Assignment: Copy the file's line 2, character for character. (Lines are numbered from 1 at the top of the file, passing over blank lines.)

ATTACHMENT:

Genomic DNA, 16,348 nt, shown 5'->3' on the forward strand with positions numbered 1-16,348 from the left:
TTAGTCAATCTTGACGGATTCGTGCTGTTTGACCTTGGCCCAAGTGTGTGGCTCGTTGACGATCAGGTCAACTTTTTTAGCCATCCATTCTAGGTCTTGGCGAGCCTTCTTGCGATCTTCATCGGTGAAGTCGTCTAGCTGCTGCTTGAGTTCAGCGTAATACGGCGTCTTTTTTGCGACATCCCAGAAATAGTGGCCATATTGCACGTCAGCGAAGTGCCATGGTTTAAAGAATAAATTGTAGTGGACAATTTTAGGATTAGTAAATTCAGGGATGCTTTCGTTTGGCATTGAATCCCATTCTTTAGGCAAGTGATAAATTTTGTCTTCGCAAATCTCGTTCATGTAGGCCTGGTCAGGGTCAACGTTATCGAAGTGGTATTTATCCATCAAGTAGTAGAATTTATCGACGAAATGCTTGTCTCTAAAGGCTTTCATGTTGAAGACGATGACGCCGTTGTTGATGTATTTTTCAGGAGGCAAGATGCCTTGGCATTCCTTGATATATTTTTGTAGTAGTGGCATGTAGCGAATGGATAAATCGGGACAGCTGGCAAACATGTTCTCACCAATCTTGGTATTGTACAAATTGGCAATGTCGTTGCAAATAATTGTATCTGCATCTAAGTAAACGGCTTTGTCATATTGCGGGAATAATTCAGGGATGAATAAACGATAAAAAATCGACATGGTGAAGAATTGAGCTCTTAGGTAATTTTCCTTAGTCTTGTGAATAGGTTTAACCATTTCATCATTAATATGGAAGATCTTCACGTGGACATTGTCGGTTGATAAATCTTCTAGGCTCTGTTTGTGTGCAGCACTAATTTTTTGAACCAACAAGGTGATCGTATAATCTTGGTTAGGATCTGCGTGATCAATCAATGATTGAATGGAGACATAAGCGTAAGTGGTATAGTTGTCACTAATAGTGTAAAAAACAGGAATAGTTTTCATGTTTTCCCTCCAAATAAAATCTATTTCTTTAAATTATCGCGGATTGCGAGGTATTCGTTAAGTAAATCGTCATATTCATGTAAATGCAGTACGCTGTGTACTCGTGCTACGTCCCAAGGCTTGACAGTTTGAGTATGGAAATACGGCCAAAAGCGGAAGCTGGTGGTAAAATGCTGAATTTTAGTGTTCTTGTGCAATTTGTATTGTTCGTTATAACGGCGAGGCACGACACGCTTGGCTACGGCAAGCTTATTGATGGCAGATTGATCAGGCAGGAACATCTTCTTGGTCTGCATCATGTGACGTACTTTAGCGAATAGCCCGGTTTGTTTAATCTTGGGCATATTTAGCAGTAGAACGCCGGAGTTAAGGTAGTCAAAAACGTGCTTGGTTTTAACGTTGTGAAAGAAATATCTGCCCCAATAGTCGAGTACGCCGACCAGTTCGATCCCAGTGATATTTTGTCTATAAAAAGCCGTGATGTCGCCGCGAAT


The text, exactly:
TTAGTCAATCTTGACGGATTCGTGCTGTTTGACCTTGGCCCAAGTGTGTGGCTCGTTGACGATCAGGTCAACTTTTTTAGCCATCCATTCTAGGTCTTGGCGAGCCTTCTTGCGATCTTCATCGGTGAAGTCGTCTAGCTGCTGCTTGAGTTCAGCGTAATACGGCGTCTTTTTTGCGACATCCCAGAAATAGTGGCCATATTGCACGTCAGCGAAGTGCCATGGTTTAAAGAATAAATTGTAGTGGACAATTTTAGGATTAGTAAATTCAGGGATGCTTTCGTTTGGCATTGAATCCCATTCTTTAGGCAAGTGATAAATTTTGTCTTCGCAAATCTCGTTCATGTAGGCCTGGTCAGGGTCAACGTTATCGAAGTGGTATTTATCCATCAAGTAGTAGAATTTATCGACGAAATGCTTGTCTCTAAAGGCTTTCATGTTGAAGACGATGACGCCGTTGTTGATGTATTTTTCAGGAGGCAAGATGCCTTGGCATTCCTTGATATATTTTTGTAGTAGTGGCATGTAGCGAATGGATAAATCGGGACAGCTGGCAAACATGTTCTCACCAATCTTGGTATTGTACAAATTGGCAATGTCGTTGCAAATAATTGTATCTGCATCTAAGTAAACGGCTTTGTCATATTGCGGGAATAATTCAGGGATGAATAAACGATAAAAAATCGACATGGTGAAGAATTGAGCTCTTAGGTAATTTTCCTTAGTCTTGTGAATAGGTTTAACCATTTCATCATTAATATGGAAGATCTTCACGTGGACATTGTCGGTTGATAAATCTTCTAGGCTCTGTTTGTGTGCAGCACTAATTTTTTGAACCAACAAGGTGATCGTATAATCTTGGTTAGGATCTGCGTGATCAATCAATGATTGAATGGAGACATAAGCGTAAGTGGTATAGTTGTCACTAATAGTGTAAAAAACAGGAATAGTTTTCATGTTTTCCCTCCAAATAAAATCTATTTCTTTAAATTATCGCGGATTGCGAGGTATTCGTTAAGTAAATCGTCATATTCATGTAAATGCAGTACGCTGTGTACTCGTGCTACGTCCCAAGGCTTGACAGTTTGAGTATGGAAATACGGCCAAAAGCGGAAGCTGGTGGTAAAATGCTGAATTTTAGTGTTCTTGTGCAATTTGTATTGTTCGTTATAACGGCGAGGCACGACACGCTTGGCTACGGCAAGCTTATTGATGGCAGATTGATCAGGCAGGAACATCTTCTTGGTCTGCATCATGTGACGTACTTTAGCGAATAGCCCGGTTTGTTTAATCTTGGGCATATTTAGCAGTAGAACGCCGGAGTTAAGGTAGTCAAAAACGTGCTTGGTTTTAACGTTGTGAAAGAAATATCTGCCCCAATAGTCGAGTACGCCGACCAGTTCGATCCCAGTGATATTTTGTCTATAAAAAGCCGTGATGTCGCCGCGAAT